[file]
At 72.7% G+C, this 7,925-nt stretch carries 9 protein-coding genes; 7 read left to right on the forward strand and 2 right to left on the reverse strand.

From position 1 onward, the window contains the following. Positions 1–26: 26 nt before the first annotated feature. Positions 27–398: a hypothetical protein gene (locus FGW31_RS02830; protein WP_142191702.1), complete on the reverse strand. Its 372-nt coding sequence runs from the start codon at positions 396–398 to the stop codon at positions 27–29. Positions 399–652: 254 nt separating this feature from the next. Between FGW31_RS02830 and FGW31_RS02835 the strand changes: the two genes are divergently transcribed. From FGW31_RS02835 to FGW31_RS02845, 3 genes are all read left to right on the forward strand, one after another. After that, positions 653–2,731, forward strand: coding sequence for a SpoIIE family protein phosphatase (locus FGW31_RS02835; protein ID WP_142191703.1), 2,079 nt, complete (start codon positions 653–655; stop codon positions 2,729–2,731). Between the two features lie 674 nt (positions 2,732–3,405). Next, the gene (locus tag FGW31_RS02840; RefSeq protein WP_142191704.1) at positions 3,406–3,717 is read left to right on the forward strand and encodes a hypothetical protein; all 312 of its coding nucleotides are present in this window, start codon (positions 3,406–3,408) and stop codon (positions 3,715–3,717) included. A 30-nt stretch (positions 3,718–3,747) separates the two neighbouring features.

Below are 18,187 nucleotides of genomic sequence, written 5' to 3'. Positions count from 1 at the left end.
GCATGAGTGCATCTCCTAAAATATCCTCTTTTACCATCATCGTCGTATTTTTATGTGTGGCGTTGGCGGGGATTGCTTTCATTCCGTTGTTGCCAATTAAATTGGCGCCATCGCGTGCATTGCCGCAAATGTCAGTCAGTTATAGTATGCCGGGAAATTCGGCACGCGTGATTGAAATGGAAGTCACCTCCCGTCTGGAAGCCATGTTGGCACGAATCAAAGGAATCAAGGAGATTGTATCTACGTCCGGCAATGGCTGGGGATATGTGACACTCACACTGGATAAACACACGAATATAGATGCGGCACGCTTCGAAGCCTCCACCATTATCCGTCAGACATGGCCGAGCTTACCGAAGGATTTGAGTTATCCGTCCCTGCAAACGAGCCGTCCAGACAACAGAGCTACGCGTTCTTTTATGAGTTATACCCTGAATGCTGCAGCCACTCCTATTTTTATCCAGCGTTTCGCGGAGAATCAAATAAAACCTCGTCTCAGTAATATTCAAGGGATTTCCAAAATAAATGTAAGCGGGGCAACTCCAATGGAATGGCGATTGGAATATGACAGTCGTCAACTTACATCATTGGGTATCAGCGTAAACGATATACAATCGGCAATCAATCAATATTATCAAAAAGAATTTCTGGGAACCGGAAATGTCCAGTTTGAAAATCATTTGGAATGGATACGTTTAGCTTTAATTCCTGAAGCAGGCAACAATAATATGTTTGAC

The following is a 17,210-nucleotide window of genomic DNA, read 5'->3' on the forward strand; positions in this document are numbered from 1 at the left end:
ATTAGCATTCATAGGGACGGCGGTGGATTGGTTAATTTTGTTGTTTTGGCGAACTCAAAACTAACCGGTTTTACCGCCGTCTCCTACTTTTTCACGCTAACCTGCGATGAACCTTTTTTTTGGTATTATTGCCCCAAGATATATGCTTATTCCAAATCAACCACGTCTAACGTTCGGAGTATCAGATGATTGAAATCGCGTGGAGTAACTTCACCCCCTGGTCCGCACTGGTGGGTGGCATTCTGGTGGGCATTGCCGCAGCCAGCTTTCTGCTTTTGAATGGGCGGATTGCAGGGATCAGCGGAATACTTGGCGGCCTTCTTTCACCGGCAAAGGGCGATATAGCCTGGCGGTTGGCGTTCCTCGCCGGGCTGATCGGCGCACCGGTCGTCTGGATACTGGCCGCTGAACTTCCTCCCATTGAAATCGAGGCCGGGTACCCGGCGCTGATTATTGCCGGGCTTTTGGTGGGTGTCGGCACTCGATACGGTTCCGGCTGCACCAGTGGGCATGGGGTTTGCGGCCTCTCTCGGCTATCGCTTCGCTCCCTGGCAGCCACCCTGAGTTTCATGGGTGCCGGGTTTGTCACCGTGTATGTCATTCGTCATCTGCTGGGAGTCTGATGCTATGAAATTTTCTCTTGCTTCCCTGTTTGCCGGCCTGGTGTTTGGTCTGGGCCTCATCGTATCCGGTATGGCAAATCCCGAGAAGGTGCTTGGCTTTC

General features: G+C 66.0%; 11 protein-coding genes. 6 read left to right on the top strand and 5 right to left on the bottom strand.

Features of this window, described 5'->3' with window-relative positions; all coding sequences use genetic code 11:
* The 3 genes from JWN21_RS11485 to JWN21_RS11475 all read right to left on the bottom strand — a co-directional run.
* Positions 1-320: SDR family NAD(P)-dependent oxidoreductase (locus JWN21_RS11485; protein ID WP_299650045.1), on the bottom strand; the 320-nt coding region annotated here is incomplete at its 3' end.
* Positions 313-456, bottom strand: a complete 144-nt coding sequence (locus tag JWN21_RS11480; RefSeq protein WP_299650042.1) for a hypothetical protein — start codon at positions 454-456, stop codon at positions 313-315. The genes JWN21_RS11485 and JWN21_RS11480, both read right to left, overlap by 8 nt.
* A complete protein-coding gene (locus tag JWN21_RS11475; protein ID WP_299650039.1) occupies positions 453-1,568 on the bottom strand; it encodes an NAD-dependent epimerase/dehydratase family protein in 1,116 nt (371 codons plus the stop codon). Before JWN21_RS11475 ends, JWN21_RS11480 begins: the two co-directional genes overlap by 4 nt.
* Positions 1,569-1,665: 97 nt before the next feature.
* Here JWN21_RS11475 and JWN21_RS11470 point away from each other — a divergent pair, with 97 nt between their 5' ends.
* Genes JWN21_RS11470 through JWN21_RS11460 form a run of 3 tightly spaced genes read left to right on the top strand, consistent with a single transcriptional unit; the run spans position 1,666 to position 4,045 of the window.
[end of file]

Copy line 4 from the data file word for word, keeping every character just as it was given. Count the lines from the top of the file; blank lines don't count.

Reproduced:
GCATGAGTGCATCTCCTAAAATATCCTCTTTTACCATCATCGTCGTATTTTTATGTGTGGCGTTGGCGGGGATTGCTTTCATTCCGTTGTTGCCAATTAAATTGGCGCCATCGCGTGCATTGCCGCAAATGTCAGTCAGTTATAGTATGCCGGGAAATTCGGCACGCGTGATTGAAATGGAAGTCACCTCCCGTCTGGAAGCCATGTTGGCACGAATCAAAGGAATCAAGGAGATTGTATCTACGTCCGGCAATGGCTGGGGATATGTGACACTCACACTGGATAAACACACGAATATAGATGCGGCACGCTTCGAAGCCTCCACCATTATCCGTCAGACATGGCCGAGCTTACCGAAGGATTTGAGTTATCCGTCCCTGCAAACGAGCCGTCCAGACAACAGAGCTACGCGTTCTTTTATGAGTTATACCCTGAATGCTGCAGCCACTCCTATTTTTATCCAGCGTTTCGCGGAGAATCAAATAAAACCTCGTCTCAGTAATATTCAAGGGATTTCCAAAATAAATGTAAGCGGGGCAACTCCAATGGAATGGCGATTGGAATATGACAGTCGTCAACTTACATCATTGGGTATCAGCGTAAACGATATACAATCGGCAATCAATCAATATTATCAAAAAGAATTTCTGGGAACCGGAAATGTCCAGTTTGAAAATCATTTGGAATGGATACGTTTAGCTTTAATTCCTGAAGCAGGCAACAATAATATGTTTGAC